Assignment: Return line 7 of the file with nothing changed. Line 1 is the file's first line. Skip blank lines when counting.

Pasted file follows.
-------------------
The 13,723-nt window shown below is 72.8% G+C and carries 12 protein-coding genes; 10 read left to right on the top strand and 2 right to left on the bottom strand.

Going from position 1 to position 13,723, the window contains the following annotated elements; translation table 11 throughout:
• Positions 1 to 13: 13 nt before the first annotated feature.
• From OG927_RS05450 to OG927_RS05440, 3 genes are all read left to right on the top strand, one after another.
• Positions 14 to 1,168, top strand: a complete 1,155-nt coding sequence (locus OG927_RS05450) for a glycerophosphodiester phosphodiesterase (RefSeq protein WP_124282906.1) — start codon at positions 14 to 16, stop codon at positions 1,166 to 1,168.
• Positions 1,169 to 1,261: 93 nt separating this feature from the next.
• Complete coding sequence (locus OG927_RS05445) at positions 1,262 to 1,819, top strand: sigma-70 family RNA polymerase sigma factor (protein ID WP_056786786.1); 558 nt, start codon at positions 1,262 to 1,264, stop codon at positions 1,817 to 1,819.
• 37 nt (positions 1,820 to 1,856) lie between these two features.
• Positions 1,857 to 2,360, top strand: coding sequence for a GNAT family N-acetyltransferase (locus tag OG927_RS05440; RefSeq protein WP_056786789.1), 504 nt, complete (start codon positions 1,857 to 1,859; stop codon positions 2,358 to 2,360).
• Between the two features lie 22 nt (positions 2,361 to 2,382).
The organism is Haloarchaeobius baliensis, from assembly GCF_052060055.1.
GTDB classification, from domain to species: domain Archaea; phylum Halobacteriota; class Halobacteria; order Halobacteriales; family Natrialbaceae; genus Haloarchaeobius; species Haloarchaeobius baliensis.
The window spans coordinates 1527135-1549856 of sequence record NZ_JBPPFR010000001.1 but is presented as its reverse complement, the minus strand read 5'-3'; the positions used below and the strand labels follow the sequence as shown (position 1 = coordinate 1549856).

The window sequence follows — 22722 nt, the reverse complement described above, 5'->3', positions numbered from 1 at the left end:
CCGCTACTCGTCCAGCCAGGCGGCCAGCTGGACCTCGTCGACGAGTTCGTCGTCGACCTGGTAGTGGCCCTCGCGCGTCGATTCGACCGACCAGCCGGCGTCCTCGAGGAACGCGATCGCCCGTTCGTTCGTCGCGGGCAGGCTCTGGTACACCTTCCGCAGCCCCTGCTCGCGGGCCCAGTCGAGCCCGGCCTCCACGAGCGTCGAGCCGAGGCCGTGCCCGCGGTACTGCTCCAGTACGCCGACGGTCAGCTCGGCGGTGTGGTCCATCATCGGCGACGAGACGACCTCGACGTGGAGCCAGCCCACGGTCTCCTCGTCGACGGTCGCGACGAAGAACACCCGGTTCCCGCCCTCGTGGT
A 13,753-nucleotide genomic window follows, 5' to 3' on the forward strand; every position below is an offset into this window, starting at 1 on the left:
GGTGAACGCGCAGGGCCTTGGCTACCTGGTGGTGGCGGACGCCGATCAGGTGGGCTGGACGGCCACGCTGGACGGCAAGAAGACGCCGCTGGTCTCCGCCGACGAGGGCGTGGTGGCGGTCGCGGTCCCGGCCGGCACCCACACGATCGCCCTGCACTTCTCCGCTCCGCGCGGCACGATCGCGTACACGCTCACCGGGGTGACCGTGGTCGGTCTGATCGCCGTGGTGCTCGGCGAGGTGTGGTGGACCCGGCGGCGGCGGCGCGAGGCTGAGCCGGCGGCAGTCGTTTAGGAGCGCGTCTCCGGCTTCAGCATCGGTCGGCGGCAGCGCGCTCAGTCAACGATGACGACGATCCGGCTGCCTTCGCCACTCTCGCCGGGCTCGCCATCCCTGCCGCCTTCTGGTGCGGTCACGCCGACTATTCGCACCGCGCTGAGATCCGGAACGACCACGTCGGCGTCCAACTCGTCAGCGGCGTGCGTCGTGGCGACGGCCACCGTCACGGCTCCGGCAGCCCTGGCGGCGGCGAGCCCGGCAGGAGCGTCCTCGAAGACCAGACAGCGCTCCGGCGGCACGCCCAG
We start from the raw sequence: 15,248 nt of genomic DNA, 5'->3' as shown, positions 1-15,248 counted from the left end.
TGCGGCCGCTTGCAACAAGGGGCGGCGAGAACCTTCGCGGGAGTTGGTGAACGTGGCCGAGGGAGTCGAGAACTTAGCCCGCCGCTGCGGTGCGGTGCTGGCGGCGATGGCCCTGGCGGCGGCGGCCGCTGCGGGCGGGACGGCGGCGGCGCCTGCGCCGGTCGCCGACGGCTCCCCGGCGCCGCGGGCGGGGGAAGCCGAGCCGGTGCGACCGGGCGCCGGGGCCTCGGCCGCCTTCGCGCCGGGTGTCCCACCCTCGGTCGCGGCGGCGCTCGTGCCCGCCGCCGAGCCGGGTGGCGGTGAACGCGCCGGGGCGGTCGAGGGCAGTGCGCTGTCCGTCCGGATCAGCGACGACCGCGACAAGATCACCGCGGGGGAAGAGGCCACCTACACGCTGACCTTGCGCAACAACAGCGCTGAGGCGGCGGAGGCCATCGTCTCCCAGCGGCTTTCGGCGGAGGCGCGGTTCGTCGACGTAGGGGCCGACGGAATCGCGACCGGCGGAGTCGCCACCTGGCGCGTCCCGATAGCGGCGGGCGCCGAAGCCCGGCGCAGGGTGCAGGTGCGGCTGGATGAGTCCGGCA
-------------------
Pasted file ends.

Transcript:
• Complete coding sequence (locus OG927_RS05445) at positions 1,262 to 1,819, top strand: sigma-70 family RNA polymerase sigma factor (protein ID WP_056786786.1); 558 nt, start codon at positions 1,262 to 1,264, stop codon at positions 1,817 to 1,819.